January 3, 2018 at 12:44 AM
Arizona fired football coach Rich Rodriguez on Tuesday, citing “the direction and climate” of his program. Rodriguez, 54, had completed his sixth season with the Wildcats, and he had three years left on a five-year contract.
In a letter to the Arizona community, UA President Robert C. Robbins and Athletic Director Dave Heeke said they would “honor the separation terms” of that contract, which reportedly include a $6.3 million buyout for firing Rodriguez without cause. Thought to have been on the hot seat after going 7-6 and 3-9 in 2015 and 2016, Rodriguez had the Wildcats off to a 6-2 start before the team lost four of its final five games, including a 38-35 loss to Purdue in the Foster Farms Bowl.
“This action comes on the heels of an outside investigation by the University into alleged workplace misconduct,” Rodriguez said in a note posted to his Twitter account. “This investigation concerned a complaint by my former administrative assistant, who threatened a $7.5 million lawsuit alleging harassment.”
According to the Tucson Star, the former assistant filed a notice of claim directly to the state’s attorney office, rather than initially with the university. The newspaper published some details it obtained of the notice, claiming that it “paints a culture in which secrecy was valued above all else.”
In their letter, Robbins and Heeke said the former employee “retained counsel and declined multiple requests from the University to participate in the investigation into her allegations. In addition, she was unwilling to turn over communications that she alleged provided support for her allegations.”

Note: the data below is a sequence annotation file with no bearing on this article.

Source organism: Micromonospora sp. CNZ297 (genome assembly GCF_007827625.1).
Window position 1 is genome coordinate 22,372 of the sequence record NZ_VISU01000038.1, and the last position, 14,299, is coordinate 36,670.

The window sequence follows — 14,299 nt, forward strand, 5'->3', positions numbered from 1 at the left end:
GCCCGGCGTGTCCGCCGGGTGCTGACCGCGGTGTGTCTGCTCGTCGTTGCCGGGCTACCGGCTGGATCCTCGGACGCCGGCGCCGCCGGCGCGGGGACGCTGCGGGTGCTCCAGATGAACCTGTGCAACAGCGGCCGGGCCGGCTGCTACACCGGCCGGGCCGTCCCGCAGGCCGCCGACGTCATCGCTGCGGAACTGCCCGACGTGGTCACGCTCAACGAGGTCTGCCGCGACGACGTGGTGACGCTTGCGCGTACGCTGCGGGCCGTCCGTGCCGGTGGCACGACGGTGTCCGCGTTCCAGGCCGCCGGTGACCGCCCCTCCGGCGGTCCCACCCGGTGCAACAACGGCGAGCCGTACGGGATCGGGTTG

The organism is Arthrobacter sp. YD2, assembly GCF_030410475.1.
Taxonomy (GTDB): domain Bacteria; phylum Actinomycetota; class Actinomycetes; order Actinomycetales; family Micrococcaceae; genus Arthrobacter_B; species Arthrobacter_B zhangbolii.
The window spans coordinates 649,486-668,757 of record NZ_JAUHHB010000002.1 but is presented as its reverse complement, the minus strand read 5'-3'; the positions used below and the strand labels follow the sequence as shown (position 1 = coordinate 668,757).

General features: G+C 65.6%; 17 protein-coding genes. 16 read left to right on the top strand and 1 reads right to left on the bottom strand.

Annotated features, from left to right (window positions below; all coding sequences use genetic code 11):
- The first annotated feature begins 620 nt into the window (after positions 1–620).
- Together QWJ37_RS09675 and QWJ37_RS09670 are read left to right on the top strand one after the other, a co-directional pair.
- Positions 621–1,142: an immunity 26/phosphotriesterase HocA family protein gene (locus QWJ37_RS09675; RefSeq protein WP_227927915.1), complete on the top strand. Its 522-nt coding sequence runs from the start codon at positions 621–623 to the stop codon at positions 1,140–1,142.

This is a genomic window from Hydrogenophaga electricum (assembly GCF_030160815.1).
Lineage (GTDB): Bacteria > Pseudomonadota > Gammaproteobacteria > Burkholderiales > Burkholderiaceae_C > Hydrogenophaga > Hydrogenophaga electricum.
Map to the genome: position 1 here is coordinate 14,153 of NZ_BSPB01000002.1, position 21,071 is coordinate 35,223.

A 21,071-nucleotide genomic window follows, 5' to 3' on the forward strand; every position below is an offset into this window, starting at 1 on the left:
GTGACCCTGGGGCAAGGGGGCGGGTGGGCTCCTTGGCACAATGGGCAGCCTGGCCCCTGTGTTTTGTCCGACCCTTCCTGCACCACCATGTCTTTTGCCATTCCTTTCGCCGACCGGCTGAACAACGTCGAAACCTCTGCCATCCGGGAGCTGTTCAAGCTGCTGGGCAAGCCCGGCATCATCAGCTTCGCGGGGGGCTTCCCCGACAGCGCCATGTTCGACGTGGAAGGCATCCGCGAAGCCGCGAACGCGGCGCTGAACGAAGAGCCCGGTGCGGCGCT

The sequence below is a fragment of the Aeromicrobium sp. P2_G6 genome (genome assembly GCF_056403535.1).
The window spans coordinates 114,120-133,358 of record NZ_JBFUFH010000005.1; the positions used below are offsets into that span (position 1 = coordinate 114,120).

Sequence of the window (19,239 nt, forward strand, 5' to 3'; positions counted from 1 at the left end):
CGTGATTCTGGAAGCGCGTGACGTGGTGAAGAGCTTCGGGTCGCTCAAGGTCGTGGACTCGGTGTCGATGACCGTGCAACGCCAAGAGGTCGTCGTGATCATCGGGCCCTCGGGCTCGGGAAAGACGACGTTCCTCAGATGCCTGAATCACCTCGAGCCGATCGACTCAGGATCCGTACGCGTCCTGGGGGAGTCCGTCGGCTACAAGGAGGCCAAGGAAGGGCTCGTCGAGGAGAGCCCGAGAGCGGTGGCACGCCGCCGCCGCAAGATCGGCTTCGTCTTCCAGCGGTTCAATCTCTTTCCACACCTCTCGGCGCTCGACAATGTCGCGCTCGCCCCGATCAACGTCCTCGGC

The officials said an investigation by a law firm the school hired found that “the original specific sexual harassment allegations against Mr. Rodriguez could not be substantiated based on the evidence and witnesses available to it.” They added, “However, Arizona Athletics did become aware of information, both before and during the investigation, which caused it to be concerned with the direction and climate of the football program.”
Rodriguez claimed he passed a polygraph test as part of the investigation and that Arizona “determined that there was no truth to her accusations and found me innocent of any wrongdoing.” He promised to “vigorously fight” the former assistant’s allegations.
“While this is a difficult decision, it is the right decision,” Robbins and Heeke said of Rodriguez’s firing. “And it is a decision that lives up to the core values of the University of Arizona.”
In six seasons with Arizona, Rodriguez went 43-35, plus 3-2 in bowl games. Known for orchestrating dynamic offenses, he began his head coaching career at West Virginia, where he went 60-26 from 2001 to 2007 and had the Mountaineers ranked in the AP top six in four seasons, before spending three years at Michigan, where he went 15-22.
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